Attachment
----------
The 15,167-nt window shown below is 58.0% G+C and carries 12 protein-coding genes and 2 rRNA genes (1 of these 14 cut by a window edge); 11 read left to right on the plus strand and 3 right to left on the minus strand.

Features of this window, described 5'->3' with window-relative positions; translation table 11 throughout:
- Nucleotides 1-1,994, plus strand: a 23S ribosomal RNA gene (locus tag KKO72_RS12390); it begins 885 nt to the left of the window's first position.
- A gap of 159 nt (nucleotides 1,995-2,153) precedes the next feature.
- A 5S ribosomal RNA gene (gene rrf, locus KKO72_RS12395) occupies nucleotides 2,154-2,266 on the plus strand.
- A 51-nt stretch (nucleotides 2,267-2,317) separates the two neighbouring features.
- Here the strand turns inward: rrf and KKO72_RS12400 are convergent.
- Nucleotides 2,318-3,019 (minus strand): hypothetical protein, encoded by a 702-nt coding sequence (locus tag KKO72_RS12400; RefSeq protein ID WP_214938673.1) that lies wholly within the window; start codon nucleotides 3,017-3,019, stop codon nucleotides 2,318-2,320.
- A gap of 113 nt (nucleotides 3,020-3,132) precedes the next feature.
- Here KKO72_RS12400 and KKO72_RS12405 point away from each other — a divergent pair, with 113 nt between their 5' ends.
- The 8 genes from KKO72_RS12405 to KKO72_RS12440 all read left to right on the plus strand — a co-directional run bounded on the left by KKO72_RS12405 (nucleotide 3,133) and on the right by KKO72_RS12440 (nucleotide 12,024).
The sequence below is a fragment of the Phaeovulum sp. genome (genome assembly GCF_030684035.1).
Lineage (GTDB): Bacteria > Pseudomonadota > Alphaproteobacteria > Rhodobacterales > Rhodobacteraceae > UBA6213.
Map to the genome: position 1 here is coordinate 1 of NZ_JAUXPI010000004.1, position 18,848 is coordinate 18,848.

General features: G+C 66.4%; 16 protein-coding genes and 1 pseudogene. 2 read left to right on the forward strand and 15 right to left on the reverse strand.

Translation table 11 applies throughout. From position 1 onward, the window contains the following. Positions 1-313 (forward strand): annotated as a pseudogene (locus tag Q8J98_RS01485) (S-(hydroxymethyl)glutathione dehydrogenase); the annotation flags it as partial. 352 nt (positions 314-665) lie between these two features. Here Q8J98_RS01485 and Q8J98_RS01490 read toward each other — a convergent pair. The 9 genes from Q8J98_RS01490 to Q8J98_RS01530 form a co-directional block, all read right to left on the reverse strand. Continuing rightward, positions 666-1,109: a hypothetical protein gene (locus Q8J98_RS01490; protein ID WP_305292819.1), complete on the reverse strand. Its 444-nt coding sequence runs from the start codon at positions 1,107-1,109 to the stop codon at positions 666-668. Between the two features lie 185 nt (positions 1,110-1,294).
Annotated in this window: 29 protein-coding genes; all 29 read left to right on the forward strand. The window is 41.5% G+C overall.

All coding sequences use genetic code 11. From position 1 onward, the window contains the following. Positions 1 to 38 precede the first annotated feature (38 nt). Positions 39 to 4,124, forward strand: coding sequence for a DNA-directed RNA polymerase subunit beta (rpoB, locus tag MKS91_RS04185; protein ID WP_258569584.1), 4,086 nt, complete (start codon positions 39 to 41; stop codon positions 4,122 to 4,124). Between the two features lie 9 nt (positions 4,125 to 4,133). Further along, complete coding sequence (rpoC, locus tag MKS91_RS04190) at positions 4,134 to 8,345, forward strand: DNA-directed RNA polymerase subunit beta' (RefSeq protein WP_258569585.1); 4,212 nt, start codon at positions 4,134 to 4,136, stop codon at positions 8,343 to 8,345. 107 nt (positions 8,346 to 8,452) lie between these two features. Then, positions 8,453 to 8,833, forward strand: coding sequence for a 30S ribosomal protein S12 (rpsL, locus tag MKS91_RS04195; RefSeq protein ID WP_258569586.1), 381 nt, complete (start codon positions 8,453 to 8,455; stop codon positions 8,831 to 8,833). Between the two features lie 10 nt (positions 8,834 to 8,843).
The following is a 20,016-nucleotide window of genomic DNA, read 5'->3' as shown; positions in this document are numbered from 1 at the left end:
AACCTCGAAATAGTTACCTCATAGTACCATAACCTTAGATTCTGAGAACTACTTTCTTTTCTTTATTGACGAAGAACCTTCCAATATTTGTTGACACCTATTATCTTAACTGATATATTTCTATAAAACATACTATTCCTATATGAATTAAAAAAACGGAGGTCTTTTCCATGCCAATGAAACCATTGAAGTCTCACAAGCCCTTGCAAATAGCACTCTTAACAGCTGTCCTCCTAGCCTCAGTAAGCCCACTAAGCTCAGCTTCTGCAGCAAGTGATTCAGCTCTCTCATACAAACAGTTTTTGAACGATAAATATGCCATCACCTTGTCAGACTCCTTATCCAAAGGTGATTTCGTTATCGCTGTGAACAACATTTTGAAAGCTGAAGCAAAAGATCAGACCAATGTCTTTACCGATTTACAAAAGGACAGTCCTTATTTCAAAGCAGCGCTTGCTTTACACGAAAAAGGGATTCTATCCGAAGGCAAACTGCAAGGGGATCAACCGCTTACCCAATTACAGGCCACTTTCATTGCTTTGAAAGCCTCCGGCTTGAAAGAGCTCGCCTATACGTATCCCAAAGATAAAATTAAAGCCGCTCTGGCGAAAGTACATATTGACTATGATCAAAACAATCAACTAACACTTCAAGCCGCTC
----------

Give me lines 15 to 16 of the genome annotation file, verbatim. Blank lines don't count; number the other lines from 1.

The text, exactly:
General features: G+C 66.4%; 16 protein-coding genes and 1 pseudogene. 2 read left to right on the forward strand and 15 right to left on the reverse strand.

Translation table 11 applies throughout. From position 1 onward, the window contains the following. Positions 1-313 (forward strand): annotated as a pseudogene (locus tag Q8J98_RS01485) (S-(hydroxymethyl)glutathione dehydrogenase); the annotation flags it as partial. 352 nt (positions 314-665) lie between these two features. Here Q8J98_RS01485 and Q8J98_RS01490 read toward each other — a convergent pair. The 9 genes from Q8J98_RS01490 to Q8J98_RS01530 form a co-directional block, all read right to left on the reverse strand. Continuing rightward, positions 666-1,109: a hypothetical protein gene (locus Q8J98_RS01490; protein ID WP_305292819.1), complete on the reverse strand. Its 444-nt coding sequence runs from the start codon at positions 1,107-1,109 to the stop codon at positions 666-668. Between the two features lie 185 nt (positions 1,110-1,294).